KFAS is managed by a board of directors chaired by His Highness the Amir of Kuwait and includes six members elected by Kuwait joint stock companies for the term of three years. The general objective of KFAS is to provide support for scientific and cultural advancement.
Sabah Al-Ahmed Center for Talented and Creative:
Future Generations’ Reserve
The future generations’ reserve is the source upon which the government count in covering any economic crises the State may encounter, till the correction of the economic structure of the State.
Kuwait Fund for Arab Economic Development (KFAED):
The foundation of the fund was announced in December 1961 to be the first development organization in the Middle East founded by the State of Kuwait directly after its independence for providing development assistance for Arab developing countries. The idea of establishing the fund was proposed by the H.H. the late Amir Sheikh Jaber Al-Ahmed Al-Jaber Al-Sabah when he was still the Minister of Finance at that time. The establishment of KFAED at that early time was a manifestation of understanding the reality of the development crisis confronted by the third world, and that the State of Kuwait, despite its small size, is concerned with putting part of its income in service of development and assisting developing countries to develop their economies, particularly via providing them with loans and necessary technical aid for financing the execution of development programs therein based on sound technical and economic basis to guarantee the subject of financed projects, and grant the benefiting countries the highest possible economic and social benefits.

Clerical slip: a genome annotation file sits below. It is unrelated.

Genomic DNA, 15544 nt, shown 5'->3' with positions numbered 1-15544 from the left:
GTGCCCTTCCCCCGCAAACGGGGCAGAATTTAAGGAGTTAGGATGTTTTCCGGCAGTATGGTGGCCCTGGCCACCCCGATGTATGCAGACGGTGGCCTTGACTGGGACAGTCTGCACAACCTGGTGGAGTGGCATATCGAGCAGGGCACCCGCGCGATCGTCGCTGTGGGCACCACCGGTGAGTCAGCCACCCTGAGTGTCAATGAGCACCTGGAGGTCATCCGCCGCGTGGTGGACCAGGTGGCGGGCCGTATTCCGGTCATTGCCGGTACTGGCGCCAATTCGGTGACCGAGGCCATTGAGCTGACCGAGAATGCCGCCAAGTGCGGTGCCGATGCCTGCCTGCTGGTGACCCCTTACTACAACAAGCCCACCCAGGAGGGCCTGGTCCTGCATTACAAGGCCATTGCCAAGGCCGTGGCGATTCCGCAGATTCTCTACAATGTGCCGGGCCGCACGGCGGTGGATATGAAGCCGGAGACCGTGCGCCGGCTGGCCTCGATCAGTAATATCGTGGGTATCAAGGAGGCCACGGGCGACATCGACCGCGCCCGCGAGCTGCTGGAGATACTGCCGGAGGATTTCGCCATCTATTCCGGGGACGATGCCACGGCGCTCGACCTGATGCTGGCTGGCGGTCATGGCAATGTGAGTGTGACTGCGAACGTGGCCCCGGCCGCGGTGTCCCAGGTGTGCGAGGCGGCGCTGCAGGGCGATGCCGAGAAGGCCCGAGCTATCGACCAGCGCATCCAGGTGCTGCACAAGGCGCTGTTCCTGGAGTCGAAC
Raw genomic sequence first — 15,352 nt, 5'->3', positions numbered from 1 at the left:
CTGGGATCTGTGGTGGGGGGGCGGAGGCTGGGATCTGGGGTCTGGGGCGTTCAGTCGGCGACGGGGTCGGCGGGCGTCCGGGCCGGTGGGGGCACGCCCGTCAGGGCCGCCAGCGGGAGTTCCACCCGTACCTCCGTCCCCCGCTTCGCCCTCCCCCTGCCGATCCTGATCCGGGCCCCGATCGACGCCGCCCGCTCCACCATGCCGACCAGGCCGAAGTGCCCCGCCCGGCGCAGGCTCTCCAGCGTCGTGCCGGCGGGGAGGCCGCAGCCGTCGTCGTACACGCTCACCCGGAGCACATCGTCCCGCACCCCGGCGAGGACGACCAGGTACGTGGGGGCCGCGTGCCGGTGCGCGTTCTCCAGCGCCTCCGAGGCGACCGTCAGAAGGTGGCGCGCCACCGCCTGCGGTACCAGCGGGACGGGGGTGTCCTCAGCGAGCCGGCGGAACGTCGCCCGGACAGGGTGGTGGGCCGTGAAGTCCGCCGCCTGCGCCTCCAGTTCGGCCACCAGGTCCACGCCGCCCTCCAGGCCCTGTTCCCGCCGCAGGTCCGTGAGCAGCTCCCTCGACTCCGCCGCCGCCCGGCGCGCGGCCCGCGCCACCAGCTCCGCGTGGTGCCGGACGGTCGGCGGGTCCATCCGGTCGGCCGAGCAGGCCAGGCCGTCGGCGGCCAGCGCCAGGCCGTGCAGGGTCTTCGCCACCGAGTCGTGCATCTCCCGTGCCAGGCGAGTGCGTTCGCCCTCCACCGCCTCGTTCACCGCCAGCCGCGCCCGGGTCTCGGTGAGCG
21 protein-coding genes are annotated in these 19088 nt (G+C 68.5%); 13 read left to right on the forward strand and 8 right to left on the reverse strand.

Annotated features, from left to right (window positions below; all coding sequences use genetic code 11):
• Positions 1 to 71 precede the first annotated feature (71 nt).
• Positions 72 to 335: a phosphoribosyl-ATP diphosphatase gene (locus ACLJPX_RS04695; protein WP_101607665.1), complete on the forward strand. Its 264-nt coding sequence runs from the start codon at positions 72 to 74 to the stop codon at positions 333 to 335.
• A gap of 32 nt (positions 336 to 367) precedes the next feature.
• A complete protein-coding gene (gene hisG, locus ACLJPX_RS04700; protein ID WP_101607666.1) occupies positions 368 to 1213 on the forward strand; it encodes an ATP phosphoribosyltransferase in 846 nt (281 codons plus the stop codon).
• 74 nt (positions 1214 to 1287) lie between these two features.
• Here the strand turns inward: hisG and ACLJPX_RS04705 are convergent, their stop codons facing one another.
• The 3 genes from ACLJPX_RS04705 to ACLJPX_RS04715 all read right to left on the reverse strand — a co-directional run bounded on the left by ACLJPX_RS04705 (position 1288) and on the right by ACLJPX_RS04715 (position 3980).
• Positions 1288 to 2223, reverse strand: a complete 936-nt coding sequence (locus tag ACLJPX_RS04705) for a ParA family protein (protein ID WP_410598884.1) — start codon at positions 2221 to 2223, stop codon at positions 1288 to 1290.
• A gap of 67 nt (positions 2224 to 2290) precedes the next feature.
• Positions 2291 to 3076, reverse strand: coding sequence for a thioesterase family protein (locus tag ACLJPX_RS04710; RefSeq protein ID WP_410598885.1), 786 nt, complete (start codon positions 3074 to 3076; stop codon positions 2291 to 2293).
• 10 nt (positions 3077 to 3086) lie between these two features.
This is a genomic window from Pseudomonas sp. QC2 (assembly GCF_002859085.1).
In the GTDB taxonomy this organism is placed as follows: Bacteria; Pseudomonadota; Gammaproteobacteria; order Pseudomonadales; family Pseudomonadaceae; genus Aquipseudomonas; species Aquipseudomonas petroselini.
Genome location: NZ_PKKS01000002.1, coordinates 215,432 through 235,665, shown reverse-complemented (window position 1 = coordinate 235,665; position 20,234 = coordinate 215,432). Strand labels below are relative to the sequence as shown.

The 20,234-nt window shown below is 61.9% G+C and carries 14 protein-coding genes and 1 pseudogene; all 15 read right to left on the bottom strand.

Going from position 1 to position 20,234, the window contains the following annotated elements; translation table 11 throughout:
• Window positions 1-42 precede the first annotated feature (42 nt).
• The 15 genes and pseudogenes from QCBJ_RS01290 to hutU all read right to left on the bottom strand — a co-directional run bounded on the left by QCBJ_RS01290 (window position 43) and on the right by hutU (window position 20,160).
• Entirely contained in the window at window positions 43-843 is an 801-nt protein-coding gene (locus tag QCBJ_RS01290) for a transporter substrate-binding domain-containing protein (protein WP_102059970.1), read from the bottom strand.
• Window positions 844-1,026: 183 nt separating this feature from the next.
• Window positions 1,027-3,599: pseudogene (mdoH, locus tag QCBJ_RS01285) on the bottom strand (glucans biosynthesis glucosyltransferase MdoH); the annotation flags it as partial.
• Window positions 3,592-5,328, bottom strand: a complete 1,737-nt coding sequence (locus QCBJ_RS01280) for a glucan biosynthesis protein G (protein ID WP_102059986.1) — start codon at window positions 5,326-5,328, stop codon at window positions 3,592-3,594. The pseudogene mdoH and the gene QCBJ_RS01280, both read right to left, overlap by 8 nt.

In July 1974, the activities of the fund were decided to be expanded to cover all developing countries, and therefore its capital was increased from K.D. 200 million to K.D. 1000 million. In March of 1981, the capital was doubled to reach K.D. 2000 million.
There is no doubt that KFAED succeeded in materializing its objectives, and actively participated in building the internationally good reputation of the State of Kuwait in the field of economic development and humanitarian aid. This positively reflected on fostering the ties between the State of Kuwait and the countries receiving such aids, and duly on the stance of such countries toward Kuwait in international forums.